Interviewing 101: “Tell Me About Yourself”
Like we discussed two weeks ago, the dreaded interview question, “Tell me about yourself,” is a loaded one to navigate. It’s difficult to condense your life story into two minutes with a person you’ve never met before. When you're in an interview setting, you want to present yourself as authentically as possible, but also in the best light possible.
With this in mind, I’ll go over how to develop your response to “Tell me about yourself” (aka your “two-minute commercial”).
1. Your Value Proposition
- Your “value proposition” is what makes you different, unique, and valuable as an employee. Why should the company hire you? What do you bring to the table?
Some examples of this are:
- I am a human resource professional with 10 years of experience in consumer products and manufacturing, and I specialize in labor relations. I also led the development and rollout of a company-wide performance improvement program.
- I am a recent graduate of XYZ University, where I graduated with honors and was vice president of our campus volunteer organization. I maintained high grades while doubling the size of our organization, and spearheaded the creation of a dozen new volunteer group opportunities.
- This section should be the most straightforward. Here, you refer to any degrees, certificates, training, special awards, or achievements you may have. You can also mention where you are from or were raised.
3. Your Experience and Work History
- Just like your resume, present your experience and work history in chronological order, from most to least recent. Some other points to remember:
- Provide an overview of each position: employer, job title, and key accomplishments. If you have had over ten years of experience, summarize your earliest jobs in two to three sentences.
- Devote most of your time to your most recent position and cite one to three accomplishments.
- If you had several job titles with different employers, refer to a series of promotions and focus on your most recent position.
4. Your Current Status—What Happened and What You are Looking For
- In one to two sentences, describe what happened at your last job and why you are looking for a new position. Be factual and brief. After that, describe what you are looking for in your future employment and how this specific company fits into that picture.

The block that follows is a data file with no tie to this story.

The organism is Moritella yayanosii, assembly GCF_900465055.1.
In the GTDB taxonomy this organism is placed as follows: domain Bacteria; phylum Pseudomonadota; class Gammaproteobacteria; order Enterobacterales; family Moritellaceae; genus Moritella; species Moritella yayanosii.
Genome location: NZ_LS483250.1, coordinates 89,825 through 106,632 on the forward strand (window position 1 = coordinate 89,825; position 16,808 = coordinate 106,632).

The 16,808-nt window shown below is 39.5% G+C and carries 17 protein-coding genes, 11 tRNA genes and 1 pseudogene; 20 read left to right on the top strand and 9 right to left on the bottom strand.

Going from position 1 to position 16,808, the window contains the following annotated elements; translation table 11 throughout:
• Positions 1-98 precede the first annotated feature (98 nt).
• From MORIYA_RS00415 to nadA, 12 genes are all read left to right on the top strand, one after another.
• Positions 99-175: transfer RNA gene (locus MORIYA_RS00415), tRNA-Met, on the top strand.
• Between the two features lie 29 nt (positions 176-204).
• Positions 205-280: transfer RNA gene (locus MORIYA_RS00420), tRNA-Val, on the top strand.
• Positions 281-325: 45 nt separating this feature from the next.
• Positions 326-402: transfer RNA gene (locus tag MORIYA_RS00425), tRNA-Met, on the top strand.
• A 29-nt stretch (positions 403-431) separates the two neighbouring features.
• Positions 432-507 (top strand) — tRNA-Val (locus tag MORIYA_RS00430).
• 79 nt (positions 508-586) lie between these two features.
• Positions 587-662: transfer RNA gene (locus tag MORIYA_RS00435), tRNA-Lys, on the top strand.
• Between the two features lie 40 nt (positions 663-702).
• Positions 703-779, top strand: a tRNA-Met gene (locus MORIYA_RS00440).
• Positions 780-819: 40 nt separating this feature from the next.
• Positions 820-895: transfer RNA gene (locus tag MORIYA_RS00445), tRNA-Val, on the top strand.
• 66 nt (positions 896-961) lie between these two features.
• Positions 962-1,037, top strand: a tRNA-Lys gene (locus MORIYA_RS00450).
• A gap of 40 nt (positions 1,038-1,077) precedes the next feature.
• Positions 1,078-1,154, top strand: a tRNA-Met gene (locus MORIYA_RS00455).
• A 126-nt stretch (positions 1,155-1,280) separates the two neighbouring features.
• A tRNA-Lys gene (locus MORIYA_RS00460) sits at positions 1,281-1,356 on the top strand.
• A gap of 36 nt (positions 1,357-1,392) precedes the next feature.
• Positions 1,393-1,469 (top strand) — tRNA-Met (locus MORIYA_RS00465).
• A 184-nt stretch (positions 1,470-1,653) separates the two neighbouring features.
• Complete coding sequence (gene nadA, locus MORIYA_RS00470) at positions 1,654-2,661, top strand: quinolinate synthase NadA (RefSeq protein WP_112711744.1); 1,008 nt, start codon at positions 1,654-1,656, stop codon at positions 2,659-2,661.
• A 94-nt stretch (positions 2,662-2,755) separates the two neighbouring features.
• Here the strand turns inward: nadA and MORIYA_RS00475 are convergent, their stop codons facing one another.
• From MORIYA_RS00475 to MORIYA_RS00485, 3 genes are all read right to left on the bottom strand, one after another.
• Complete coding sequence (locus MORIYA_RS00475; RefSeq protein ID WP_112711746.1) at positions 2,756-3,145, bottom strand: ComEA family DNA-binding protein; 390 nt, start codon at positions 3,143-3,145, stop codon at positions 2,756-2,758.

Some other points to remember:
- If your job was eliminated as part of a workforce reduction, say so.
- Say something positive about your experience in your last position, as it will convey a professional attitude. (If you’re finding it difficult to think of something, answer this question: What did you learn from the experience? Usually, that answer will be something positive, even if your experience was negative.)
5. Ask a Question about the Position and Company
- Finally, tie this all up in a bow by bringing it back to the employer. You would have already stated why you are interested in the company. Now ask a question. It can be as simple as “Can you tell me more about the skill requirements for the position?” to something more specific that you discovered in your pre-interview research or during the interview. Either way, come prepared with a question. It shows the employer that you have an interest in the company.
And that’s it! With this framework, you can easily craft a two-minute commercial that best describes you. Write out what you’ll say. Practice it in front of friends, in the mirror, or even with a networking contact. Time yourself to make sure it’s no longer than two minutes.
This is one aspect of an interview, but there are many more facets that, when you learn how to put your best foot forward, will help you nail the interview and land a job. Our certified career coaches are experienced in helping people develop interview skills. Sign-up for a free 15-minute consultation with a career coach today to see how they can help you with interviews and beyond.
As always, call us at 800.680.7768 or contact us via our website with any questions or concerns you have.
Until next time